Equal Exchange is my brand of choice — the first out there, and i think, still the standard-setter, though there are others now, also v good…
nearly all the EE stuff is organic now, meaning the earth also gets a little gentler treatment.
in seminary, i worked summers for a small non-profit (Red Tomato) lodged in the convivial incubator of the EE warehouse… (a project of one of EE’s founders)…
What a great smell, walking through the warehouse!
There was always at least a half dozen thermos’ full of different blends… my usual favorite is Mind, Body, Soul Blend… the guy who developed it gets up at 2:30 in the morning to be on the phone with coffee traders in their times zones by 3-4 am… I remember meeting a grower from Tanzania, member of a grower’s cooperative… and a decent price for the beans making the difference between poverty and a decent life…
Sheer taste is not unimportant — i drink generic brew only under duress if i cant find anything better only on the road… And for a serious coffee drinker, good taste is a joy… (i’m serious enough to need two cups in the morn first thing, ever since getting the taste at age 12…)
Still, i try to remember — this cup isn’t just for me…
its also for everyone who grew the beans and all the way down the chain of inter-connected lives… but yes, it is for me to… and…
My spin on day three of creation is…
day two was so long, even for God… that God didn’t (even) say “it is good” at the end…
but on day three — having made coffee trees and enjoyed a few cuppas… God now said “it is good!!” — emphatically! twice.
amen?



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gary

posted June 19, 2007 at 12:34 pm


They would be in my top two, with Seattle’s Best being my number one choice. I really like their “Post Alley” and “Henry’s Blends”. The dark roasts are really rich without any bitter, or “burnt” tastes at all.



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Erika Haub

posted June 19, 2007 at 1:00 pm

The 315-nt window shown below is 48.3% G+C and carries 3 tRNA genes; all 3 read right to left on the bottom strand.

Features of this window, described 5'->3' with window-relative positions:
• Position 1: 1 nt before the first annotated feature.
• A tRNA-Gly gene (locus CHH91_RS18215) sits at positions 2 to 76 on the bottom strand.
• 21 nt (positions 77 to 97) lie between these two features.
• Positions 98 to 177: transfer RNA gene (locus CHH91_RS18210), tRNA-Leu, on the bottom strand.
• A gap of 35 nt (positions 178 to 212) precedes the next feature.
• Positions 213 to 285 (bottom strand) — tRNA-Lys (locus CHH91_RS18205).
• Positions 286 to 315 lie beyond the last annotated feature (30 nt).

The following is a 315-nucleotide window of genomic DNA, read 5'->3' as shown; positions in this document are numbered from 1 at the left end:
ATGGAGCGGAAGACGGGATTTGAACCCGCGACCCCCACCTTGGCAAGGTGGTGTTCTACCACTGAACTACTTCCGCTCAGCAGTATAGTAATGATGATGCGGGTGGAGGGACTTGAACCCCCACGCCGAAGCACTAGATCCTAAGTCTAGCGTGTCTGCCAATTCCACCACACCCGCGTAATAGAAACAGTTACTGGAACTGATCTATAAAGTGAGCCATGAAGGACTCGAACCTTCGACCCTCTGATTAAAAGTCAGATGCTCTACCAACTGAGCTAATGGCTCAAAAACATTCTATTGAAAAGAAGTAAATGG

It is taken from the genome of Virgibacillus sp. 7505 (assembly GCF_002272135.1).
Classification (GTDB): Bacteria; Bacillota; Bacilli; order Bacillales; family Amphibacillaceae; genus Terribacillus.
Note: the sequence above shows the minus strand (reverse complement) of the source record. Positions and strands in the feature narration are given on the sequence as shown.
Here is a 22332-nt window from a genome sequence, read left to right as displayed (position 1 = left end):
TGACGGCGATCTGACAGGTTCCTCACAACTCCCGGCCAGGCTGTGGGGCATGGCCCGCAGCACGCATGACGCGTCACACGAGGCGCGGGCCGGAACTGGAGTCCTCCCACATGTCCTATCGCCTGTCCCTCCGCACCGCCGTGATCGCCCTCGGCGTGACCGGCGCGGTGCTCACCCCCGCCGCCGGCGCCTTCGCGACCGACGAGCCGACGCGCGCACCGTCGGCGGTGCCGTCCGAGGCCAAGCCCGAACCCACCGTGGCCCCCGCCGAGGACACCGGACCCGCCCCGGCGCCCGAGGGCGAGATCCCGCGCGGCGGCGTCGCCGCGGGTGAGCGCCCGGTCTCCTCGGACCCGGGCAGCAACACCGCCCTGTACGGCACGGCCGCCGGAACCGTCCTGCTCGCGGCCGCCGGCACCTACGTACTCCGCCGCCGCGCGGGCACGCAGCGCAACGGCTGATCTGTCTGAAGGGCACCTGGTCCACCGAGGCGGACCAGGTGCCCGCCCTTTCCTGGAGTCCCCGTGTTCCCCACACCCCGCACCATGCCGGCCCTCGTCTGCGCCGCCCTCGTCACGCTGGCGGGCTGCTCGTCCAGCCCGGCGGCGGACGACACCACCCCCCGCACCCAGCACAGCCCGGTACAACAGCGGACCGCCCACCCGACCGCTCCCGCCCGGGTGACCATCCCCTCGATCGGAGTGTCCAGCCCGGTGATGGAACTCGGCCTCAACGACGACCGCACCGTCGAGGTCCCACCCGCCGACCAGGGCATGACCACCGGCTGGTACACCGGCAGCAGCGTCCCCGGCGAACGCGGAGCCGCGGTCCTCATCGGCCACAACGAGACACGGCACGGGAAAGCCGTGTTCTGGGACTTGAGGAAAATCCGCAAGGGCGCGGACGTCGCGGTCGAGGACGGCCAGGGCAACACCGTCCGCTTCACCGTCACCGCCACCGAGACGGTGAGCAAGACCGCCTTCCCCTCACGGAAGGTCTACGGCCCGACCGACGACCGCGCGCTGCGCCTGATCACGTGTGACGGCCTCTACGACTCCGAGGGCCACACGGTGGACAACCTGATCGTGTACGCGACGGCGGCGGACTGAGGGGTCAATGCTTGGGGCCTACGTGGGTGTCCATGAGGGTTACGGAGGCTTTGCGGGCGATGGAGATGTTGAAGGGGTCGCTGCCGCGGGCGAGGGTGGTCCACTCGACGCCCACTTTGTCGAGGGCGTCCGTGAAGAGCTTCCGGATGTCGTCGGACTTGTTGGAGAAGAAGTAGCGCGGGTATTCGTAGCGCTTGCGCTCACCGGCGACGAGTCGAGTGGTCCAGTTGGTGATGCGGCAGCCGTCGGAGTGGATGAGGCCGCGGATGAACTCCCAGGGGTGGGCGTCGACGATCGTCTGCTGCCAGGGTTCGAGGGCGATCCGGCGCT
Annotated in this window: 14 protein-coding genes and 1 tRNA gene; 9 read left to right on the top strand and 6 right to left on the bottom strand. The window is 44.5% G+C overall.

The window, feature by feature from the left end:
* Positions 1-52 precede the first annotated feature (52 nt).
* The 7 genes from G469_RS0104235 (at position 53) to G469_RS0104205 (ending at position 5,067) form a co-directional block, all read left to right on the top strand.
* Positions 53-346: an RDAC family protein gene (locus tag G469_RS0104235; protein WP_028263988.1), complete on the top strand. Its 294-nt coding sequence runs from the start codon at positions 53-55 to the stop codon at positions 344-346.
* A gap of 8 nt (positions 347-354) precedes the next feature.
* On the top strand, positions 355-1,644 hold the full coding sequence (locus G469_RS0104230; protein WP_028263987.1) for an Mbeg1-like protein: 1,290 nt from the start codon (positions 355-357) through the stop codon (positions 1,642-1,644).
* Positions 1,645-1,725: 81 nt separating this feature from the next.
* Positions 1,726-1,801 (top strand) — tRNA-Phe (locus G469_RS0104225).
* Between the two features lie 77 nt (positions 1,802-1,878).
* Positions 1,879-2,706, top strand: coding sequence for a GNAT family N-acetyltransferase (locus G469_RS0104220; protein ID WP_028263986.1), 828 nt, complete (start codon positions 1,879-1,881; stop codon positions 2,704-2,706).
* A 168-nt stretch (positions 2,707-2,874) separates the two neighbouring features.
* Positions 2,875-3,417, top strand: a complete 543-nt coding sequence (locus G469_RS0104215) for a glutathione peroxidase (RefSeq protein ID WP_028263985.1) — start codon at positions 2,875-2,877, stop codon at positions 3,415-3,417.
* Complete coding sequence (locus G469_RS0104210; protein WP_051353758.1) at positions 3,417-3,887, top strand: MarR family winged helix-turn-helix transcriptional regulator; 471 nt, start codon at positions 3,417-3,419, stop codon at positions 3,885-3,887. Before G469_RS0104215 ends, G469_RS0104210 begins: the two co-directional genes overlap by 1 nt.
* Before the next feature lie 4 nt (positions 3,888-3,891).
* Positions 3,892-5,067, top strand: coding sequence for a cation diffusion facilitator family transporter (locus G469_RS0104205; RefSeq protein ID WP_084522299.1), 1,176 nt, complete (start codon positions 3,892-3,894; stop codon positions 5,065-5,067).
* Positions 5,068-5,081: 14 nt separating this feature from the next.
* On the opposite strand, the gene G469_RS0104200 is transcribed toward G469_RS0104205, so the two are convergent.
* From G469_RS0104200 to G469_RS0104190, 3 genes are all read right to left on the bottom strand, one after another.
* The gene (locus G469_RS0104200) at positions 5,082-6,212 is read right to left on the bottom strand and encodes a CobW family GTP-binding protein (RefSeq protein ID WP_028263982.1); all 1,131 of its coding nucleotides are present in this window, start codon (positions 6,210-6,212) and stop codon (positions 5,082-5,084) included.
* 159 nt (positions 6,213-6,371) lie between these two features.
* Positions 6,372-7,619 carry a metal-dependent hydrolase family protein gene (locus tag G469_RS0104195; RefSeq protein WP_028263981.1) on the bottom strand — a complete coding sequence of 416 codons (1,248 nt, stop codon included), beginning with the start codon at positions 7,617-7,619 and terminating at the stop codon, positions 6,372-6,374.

Scot,
I have never tried Intelligentsia, but your post has me thinking I should (and someone above mentions an L.A. location: I will look into it!).
I was a coffee roaster in Portland to pay the bills while I served on staff at Irvington–if you decide to roast your own, I will be happy to share some pointers with you :)



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Burly

posted June 19, 2007 at 1:07 pm


Intelligentsia is definitely one fine cup of coffee. I’ve metioned it before, but you should try a cup of Dunn Bros., as they roast their own, too. The nearest one is in Kenosha.
Also Boddington’s is a good choice. My favorite beer is Samuel Smith’s Nut Brown Ale (you can get it at World Market in Vernon Hills or Gurnee).
Finally, on an average day, I’m still fine with Trader Joe’s french roast in a regular old paper cone filter. As for beer on an average day, Trader Joe’s Ordinary Beer (that’s the name – I think) is just fine with me.



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Rick Shott

posted June 19, 2007 at 1:35 pm


Well, it is a post I can only follow with envy. Small town pastor with difficulty getting good coffee on a reasonable budget. More than that when I go out to talk with people in town I do the afternoon coffee break. I don’t think a cheaper coffee can be made. It is not the fault of the restaurant just the supply in town.
I talked with my treasurer who runs the Mennonite thrift store 20+ minutes down the road. She started stocking level ground coffee. The great part is there is a market in that town (it is bigger).
Still, I count my blessings and if I am in Chicago I will give this place a try. I do have family there, maybe they would like to see my new daughter. :)



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Brian

posted June 19, 2007 at 2:04 pm


Re: Stouts…Fair enough, I guess…but maybe you should try the Samuel Smith before you write off stouts altogether, eh? :)



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Tony

posted June 19, 2007 at 2:07 pm


Scot,
My friend shared with me the secret goodness of intelligentsia ‘black cat’ and I have never been the same. I think it’s a bit like ‘tasting and seeing that the Lord is good’ ;)
My introduction to a real espresso flavor came in the form of a ‘double cortado’ at the shop Downtown Chicago.
Amazing!



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gib

posted June 19, 2007 at 2:10 pm


I don’t work for Doubleshot, I am too afraid of the roastmaster Brian!
I used to live in the area and I found myself camped out there while studying about 2 or 3 days a week. Order some of their coffee online, it is guaranteed fresh.
I recommend their Costa Rican coffee, the La Magnolia or the La Minita.



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Carl

posted June 19, 2007 at 2:11 pm


Scot,